John, let me start with you. Look, we've been on this ever since we found out about it. And it was never -- the point of interest was never how is he dealing with the families? Obviously, that's part of the moral agency with the president. It has to be done the right way. It has to be done respectfully and truthfully.
But this started where we should be focused right now, which is what happened there? Why didn't he talk about it for so long? And how do you get to the bottom of something like this? What insight do you have here?
JOHN KIRBY, CNN MILITARY AND DIPLOMATIC ANALYST: Well, so back to the statements that he didn't talk for 12 days. I think that is abominable. You know, I understand that in the day or two after, while they still were trying to find Sergeant Johnson, they wanted to be careful about what they put out publicly. It makes perfect sense to me, when you still have an operation that's technically ongoing.
But then to not put out a condolence statement from the president when you have four deaths that you know about, that's a little curious, and it's unfortunate. And I think it helped lead to where we got to yesterday, and this very ugly bickering back and forth between the congresswoman and the president.
Now, as to the mission itself, you know, Barbara's report was excellent there. And it obviously reinforces the notion that the Pentagon is going to fully investigate this, as they always do when you have deaths like this as a result of an operation. They're going to get down to every little detail.
Clearly, it looks like these guys were surprised in some way and that the Pentagon maybe had -- did not properly prepare for the eventualities that happened during this mission. But I can assure you, they'll look at every little detail. And the other thing that I know they'll do is when they're doing the investigation, they'll be transparent about it. They'll be accountable for what happened, and they'll try to carry those lessons learned forward.
CAMEROTA: We hope so.
Phil, let us read to everyone that initial statement that it turns out was not complete or a little bit erroneous. So it makes sense why they didn't put this one out, but here it is. This is the one that was prepared just a day after.
It says, "Melania and I are heartbroken at the news that three U.S. service members were killed in Niger." Obviously, there was a fourth. So clearly, they didn't have all the information yet. "The heroic Americans who lost their lives yesterday did so defending our freedom and fighting violent extremism in Niger. Our administration and our entire nation are deeply grateful for their sacrifice, for their service, and for their patriotism."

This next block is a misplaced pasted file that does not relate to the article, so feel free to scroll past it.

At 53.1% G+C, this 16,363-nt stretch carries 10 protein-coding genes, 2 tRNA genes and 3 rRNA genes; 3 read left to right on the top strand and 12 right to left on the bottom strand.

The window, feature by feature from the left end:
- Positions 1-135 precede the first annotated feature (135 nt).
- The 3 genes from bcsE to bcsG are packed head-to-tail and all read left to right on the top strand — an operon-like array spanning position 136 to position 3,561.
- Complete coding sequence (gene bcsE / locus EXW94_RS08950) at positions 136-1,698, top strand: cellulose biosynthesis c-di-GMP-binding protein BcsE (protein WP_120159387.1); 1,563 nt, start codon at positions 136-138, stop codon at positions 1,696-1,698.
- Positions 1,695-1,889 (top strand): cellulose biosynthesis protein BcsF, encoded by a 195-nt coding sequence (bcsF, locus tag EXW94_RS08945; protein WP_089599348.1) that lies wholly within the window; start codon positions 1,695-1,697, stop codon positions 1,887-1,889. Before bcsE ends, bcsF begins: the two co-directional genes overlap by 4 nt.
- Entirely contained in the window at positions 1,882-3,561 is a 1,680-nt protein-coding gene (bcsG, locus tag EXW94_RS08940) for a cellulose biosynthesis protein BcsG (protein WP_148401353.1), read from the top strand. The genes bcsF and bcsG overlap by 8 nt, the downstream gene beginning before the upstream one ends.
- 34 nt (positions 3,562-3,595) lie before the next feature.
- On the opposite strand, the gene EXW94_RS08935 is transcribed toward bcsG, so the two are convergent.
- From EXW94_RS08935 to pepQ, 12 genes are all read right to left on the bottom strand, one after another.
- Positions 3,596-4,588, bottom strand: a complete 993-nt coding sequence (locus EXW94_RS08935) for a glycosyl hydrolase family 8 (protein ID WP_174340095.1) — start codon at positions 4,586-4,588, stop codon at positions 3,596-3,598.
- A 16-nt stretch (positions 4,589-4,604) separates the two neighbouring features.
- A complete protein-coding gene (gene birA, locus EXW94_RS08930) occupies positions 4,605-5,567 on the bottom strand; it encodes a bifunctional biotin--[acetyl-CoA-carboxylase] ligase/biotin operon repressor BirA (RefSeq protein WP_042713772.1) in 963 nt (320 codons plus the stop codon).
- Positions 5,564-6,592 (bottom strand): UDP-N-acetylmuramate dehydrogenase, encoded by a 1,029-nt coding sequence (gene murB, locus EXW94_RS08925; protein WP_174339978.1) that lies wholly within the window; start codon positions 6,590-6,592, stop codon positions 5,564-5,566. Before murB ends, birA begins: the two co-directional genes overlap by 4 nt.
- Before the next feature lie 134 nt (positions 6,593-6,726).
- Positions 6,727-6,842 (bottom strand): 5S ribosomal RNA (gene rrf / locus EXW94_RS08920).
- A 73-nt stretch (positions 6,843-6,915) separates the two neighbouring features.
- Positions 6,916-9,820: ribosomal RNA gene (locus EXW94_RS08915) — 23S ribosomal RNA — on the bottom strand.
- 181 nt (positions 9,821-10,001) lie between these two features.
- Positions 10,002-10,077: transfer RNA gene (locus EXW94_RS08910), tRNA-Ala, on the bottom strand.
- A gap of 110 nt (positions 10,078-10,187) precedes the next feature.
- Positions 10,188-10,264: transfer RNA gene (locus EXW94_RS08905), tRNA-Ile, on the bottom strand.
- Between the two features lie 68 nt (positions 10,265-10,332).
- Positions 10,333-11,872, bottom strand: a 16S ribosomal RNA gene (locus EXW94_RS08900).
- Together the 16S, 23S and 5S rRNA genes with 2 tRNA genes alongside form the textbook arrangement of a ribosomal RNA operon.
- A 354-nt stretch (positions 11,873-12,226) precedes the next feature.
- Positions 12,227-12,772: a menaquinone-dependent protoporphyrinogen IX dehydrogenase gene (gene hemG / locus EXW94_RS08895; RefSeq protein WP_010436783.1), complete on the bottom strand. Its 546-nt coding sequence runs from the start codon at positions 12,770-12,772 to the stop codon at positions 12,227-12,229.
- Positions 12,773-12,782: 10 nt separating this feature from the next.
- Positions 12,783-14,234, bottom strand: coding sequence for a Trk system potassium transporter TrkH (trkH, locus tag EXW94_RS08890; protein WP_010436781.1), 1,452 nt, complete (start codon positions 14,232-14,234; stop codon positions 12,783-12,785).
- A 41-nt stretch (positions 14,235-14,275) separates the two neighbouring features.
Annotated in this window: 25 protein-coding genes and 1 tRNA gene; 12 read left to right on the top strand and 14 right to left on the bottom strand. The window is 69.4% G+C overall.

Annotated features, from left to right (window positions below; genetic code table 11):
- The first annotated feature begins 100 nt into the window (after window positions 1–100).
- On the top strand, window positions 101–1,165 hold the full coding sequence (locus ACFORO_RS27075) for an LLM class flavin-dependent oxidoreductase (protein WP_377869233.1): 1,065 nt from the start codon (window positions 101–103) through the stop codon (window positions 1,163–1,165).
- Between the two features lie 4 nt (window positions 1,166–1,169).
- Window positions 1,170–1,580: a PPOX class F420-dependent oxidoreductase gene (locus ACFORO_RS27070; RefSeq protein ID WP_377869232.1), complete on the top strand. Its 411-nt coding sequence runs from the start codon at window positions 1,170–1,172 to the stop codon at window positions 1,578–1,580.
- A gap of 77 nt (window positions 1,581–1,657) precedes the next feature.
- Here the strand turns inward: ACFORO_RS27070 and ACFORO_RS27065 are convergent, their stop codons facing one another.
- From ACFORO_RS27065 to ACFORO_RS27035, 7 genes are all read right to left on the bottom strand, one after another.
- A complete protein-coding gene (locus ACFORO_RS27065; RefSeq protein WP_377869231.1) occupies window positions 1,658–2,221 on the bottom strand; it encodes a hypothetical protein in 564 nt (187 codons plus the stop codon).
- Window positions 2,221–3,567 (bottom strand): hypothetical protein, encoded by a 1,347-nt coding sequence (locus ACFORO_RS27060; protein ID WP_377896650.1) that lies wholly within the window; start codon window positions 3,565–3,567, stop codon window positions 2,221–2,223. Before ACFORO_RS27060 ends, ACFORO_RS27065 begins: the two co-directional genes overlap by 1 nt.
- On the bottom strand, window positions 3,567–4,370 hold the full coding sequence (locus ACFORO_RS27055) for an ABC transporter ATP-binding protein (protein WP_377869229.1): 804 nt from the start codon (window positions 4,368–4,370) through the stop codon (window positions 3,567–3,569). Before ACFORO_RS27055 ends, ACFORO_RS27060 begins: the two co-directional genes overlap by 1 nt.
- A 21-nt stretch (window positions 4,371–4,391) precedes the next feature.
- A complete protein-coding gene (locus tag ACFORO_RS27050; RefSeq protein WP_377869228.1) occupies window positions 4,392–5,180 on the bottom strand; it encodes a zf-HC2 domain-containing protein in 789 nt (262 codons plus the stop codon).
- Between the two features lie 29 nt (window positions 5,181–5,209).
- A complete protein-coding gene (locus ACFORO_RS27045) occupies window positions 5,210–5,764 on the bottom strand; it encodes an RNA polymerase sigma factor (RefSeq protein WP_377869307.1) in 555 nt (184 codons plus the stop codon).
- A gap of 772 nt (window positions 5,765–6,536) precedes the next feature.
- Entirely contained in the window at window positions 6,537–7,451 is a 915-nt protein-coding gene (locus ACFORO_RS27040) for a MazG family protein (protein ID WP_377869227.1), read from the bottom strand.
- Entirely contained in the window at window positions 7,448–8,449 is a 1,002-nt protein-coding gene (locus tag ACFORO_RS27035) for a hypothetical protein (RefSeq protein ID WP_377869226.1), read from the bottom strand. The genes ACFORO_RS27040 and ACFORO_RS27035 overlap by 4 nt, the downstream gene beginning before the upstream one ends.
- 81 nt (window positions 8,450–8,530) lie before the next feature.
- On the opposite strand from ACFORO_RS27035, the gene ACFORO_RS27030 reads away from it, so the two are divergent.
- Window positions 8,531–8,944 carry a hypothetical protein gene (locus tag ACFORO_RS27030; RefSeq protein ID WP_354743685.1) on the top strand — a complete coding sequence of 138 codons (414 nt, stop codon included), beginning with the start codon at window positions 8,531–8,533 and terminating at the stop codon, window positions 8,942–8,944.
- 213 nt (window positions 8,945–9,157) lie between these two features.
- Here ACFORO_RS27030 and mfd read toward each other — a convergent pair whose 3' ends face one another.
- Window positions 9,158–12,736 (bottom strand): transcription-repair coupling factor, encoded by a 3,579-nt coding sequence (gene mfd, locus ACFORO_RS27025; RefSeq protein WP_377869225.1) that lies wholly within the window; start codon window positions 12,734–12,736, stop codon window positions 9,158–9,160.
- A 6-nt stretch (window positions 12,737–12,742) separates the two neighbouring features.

So I think, again, it makes sense why that one didn't go out. It wasn't complete. But then, they did get the information about Sergeant Johnson. And then what should they have done? I mean, you know, what the White House says is Sarah Sanders, the press secretary, gave condolences. So is this breaking with protocol?
MUDD: I think it is. And I think the explanation is pretty straightforward when you get to the bottom of it. There's a difference between protecting yourself politically. My
judgment is the reason they delayed the announcement is they are afraid of painful and potentially embarrassing questions about what happened. They must have known somebody was going to leak the earlier statement that indicated the president didn't know four people had died, three -- that he thought three had. I think they were trying to figure out what happened before they put out a statement so that they could have some sort of explanation.
The problem here is you've got two different issues. No. 1, regardless of the embarrassment, regardless of the fact that we might not have had everything about the operation in Niger, the president has a responsibility, when people representing America overseas have died, to offer condolences. That is separate from the question of whether Sarah Sanders has a perfect explanation from the podium and the White House about what happened in the operation. So I think the White House was conflating the two.
[06:10:29] "We're not going to talk until we know what happened because we're afraid we don't have answers for the questions." You've got to talk about the families. They lost a person in this -- in this fight, and it's not a political issue.